• Where All Grades Are Above Average by Stuart Rojstaczer, Washington Post, January 28, 2003. "How rare is the C in college? The data indicate that not only is C an endangered species but that B, once the most popular grade at universities and colleges, has been supplanted by the former symbol of perfection, the A. For example, at Duke, which all evidence indicates is not a 'leader' in grade inflation -- by a long shot -- C's now make up less than 10 percent of all grades. In 1969 the C was a respectable thing, given more than one-quarter of the time. A's overcame B's to reach the top of the charts in grade popularity in the early 1990s. At Pomona College, C's are now less than 4 percent of all grades. About half of all grades at Pomona, Duke, Harvard and Columbia are in the A range. State schools are not immune to this change. At the University of Illinois, A's constitute more than 40 percent of all grades and outnumber C's by almost three to one. More information on this subject can be found at http://www.gradeinflation.com/"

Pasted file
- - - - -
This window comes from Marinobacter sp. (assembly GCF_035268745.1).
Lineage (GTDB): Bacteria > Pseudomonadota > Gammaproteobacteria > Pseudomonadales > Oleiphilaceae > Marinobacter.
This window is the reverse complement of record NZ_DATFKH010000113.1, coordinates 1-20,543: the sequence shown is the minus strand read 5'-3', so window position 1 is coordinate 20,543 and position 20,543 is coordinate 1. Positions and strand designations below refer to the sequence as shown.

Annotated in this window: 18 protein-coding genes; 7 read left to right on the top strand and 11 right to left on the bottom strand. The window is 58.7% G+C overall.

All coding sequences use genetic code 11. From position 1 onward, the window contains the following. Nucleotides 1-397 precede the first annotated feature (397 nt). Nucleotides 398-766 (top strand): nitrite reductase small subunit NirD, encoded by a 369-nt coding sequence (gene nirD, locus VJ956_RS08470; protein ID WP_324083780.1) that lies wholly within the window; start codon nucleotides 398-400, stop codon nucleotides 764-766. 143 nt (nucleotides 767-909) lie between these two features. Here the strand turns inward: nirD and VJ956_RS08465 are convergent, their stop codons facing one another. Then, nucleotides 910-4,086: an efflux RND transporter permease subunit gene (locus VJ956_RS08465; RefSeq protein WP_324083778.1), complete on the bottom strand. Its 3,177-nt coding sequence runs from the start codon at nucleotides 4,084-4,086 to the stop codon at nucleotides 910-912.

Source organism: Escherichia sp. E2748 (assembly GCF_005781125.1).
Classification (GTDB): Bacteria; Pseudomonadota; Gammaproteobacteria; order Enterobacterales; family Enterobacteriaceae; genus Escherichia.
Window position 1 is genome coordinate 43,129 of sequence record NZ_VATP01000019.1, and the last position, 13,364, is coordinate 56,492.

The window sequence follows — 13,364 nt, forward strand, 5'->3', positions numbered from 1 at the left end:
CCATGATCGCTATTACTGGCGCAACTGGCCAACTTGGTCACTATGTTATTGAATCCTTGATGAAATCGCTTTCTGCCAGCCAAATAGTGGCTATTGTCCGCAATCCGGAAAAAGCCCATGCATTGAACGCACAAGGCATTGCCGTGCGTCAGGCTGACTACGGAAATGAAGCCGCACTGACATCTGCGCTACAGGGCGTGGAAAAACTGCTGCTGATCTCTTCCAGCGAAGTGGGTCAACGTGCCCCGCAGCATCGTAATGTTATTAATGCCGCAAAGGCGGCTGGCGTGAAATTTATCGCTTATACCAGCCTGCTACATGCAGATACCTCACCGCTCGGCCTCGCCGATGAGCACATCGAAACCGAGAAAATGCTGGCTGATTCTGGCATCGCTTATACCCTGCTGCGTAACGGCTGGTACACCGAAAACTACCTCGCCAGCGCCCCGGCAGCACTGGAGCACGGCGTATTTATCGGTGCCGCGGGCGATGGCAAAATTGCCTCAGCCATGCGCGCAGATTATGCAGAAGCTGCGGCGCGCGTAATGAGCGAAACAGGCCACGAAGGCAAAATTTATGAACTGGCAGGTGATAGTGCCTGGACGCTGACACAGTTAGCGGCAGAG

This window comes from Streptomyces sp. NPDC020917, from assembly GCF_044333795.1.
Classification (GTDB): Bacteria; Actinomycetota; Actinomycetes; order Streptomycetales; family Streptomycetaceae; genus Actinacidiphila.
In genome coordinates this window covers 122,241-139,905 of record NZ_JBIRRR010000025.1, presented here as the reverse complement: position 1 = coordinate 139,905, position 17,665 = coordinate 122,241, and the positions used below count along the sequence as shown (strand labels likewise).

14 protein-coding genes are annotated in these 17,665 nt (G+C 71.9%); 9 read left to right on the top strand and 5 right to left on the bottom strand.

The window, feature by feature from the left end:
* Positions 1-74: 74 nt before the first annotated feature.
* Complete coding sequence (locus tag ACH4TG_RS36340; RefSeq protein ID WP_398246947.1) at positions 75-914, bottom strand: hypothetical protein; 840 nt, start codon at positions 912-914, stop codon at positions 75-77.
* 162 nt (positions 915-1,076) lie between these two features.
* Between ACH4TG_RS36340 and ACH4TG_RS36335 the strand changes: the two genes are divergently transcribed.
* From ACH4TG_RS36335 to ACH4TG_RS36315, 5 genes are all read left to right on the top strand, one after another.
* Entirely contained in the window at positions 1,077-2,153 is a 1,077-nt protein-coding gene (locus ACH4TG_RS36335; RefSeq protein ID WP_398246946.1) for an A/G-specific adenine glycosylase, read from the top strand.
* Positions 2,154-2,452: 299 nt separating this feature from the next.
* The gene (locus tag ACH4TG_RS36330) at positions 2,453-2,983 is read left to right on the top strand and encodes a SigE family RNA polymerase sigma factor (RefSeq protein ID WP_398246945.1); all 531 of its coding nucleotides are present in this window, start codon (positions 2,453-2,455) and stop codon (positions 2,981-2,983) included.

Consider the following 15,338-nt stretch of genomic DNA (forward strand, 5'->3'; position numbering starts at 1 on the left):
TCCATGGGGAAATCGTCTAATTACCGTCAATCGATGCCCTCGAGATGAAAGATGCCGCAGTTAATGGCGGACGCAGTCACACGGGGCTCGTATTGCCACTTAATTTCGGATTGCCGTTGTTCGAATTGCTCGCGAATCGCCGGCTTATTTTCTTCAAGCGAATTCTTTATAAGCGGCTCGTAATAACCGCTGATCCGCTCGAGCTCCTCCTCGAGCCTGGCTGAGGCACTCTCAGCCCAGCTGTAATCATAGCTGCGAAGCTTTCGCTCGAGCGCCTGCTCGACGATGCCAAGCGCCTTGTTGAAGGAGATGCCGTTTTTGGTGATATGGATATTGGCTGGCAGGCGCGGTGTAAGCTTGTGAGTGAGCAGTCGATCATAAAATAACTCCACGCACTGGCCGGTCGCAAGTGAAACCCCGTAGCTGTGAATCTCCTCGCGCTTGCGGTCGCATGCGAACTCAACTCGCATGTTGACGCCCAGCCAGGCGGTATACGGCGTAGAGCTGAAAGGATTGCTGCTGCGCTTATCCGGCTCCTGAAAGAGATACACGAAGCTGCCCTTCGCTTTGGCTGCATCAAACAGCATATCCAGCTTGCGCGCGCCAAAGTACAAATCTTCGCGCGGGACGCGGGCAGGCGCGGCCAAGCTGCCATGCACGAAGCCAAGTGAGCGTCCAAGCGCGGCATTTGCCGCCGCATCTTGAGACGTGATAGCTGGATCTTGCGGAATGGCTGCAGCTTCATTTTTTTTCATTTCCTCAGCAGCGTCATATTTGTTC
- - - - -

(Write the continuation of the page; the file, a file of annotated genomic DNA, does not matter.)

• In a review of the book Grade Inflation: A Crisis in College Education by Valen E. Johnson, writer Dr. Mark H. Shapiro notes, "Johnson also raises an issue that few have considered. Namely, that the differential grading patterns between disciplines creates inequities for students. Those students who take more courses from the disciplines with more stringent grading patters will achieve lower overall GPA's than students who take more courses from the easy grading disciplines. As a result we find that premedical students tend to major in departments like psychology rather than in biology or chemistry because they know that they will be at a disadvantage when they apply for medical school if their GPA's are lower -- even though a biology or chemistry major might provide better preparation for medical school. Finally, Johnson makes a number of suggestions for reducing the effects of grade inequity and grade inflation. His most controversial suggestion, and the one least likely to be adopted in today's academic climate, is to weight student grades by a factor that takes into account the average grade in each of the courses that the student takes. Thus, a student who takes mostly courses that are graded stringently would have his or her "effective" GPA raised; while a student who takes mostly courses that are graded easily would see his or her effective GPA lowered."